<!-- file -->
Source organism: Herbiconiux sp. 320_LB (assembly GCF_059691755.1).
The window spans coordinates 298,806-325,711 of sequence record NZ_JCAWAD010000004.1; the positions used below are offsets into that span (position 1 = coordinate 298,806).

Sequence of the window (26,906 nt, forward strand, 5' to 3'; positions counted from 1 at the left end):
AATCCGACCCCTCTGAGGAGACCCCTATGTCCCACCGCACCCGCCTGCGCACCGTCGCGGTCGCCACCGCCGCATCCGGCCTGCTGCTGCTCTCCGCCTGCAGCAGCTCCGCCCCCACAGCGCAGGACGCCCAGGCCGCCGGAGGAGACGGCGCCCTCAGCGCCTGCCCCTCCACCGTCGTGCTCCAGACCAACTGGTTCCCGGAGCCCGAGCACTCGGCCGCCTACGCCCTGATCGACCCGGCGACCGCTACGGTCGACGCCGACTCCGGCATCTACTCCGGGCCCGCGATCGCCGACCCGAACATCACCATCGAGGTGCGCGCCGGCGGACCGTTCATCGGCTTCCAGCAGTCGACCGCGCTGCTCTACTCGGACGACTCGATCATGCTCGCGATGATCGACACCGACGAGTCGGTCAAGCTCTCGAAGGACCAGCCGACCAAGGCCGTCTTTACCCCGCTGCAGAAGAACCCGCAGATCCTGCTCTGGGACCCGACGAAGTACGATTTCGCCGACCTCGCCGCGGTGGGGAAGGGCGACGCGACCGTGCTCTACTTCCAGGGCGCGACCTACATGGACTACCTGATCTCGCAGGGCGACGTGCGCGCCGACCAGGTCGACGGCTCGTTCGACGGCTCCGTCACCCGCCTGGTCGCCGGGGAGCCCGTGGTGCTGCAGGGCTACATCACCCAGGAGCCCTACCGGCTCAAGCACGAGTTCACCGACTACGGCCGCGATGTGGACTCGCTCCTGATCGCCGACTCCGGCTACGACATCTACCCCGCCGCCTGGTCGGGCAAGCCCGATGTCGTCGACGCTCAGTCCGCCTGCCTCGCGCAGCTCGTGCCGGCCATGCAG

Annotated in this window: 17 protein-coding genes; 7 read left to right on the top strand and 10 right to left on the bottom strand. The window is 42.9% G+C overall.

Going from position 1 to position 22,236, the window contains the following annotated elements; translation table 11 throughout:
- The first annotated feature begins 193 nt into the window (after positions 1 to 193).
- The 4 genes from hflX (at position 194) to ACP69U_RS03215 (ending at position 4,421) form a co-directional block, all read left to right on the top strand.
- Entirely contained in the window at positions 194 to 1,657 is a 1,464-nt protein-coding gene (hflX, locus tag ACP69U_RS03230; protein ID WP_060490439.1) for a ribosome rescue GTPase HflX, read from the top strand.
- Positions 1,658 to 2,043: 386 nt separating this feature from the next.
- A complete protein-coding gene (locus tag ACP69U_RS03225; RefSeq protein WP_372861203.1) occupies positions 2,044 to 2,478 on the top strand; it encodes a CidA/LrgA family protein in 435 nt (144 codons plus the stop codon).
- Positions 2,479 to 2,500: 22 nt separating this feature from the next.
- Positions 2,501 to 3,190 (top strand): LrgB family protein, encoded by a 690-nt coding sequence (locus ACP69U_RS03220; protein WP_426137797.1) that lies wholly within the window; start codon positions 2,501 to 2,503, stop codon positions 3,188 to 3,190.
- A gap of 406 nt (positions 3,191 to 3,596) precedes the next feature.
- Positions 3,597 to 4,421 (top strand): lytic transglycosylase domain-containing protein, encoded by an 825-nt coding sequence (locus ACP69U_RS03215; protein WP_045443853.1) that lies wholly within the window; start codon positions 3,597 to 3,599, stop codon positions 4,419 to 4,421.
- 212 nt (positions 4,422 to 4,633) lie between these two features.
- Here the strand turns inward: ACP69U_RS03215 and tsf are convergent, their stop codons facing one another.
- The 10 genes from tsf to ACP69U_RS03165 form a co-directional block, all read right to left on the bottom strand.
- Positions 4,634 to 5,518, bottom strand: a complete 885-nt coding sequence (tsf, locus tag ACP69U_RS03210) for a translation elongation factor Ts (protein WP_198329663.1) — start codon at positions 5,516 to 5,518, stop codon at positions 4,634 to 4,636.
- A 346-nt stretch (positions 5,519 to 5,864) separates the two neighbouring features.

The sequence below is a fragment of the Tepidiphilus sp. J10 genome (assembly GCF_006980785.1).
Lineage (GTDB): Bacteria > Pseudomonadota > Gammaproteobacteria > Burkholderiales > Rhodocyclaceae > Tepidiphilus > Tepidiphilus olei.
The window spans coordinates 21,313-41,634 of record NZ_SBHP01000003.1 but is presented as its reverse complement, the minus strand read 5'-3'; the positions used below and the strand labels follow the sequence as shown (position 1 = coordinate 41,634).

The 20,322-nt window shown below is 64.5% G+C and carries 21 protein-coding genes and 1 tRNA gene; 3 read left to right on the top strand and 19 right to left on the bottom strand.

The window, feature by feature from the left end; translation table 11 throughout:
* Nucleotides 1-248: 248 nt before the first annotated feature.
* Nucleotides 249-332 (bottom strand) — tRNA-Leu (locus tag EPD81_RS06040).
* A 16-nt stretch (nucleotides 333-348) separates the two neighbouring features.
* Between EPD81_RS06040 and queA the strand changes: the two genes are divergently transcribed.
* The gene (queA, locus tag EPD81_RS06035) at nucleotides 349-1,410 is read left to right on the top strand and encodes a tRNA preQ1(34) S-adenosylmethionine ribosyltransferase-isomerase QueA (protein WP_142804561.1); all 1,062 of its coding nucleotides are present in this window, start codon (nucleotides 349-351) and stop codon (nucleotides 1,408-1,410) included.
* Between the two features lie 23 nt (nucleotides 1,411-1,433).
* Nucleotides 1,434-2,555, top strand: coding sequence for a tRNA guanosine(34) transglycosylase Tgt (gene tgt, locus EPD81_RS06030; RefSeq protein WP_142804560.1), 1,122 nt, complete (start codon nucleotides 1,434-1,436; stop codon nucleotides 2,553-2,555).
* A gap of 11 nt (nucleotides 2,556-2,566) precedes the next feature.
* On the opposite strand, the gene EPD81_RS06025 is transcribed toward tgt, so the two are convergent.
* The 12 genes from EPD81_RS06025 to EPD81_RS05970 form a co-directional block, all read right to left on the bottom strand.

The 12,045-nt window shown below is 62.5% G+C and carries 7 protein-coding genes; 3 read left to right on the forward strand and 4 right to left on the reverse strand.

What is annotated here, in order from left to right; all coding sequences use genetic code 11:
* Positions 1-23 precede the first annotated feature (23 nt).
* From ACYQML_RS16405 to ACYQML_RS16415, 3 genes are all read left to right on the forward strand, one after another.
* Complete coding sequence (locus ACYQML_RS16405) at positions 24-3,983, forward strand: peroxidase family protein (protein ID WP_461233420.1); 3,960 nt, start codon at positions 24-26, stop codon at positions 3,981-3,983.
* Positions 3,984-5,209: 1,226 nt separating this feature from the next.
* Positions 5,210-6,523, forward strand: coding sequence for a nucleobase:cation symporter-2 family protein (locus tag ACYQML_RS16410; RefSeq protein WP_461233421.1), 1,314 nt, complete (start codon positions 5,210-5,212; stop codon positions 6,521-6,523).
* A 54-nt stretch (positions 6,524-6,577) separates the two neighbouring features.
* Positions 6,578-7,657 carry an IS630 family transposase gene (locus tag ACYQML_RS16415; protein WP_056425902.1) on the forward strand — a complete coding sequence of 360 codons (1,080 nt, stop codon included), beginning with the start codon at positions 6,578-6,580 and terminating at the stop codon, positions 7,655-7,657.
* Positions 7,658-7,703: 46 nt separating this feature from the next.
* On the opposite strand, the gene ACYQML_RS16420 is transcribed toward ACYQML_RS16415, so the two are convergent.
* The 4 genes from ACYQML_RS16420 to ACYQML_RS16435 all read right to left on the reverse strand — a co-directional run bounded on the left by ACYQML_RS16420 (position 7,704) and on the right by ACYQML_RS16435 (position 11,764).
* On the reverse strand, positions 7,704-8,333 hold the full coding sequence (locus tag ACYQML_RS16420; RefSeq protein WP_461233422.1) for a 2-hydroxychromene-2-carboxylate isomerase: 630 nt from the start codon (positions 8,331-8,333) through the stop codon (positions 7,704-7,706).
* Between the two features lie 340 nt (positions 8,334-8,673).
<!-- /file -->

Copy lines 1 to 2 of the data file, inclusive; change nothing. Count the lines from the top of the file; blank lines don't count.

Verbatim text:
Source organism: Herbiconiux sp. 320_LB (assembly GCF_059691755.1).
The window spans coordinates 298,806-325,711 of sequence record NZ_JCAWAD010000004.1; the positions used below are offsets into that span (position 1 = coordinate 298,806).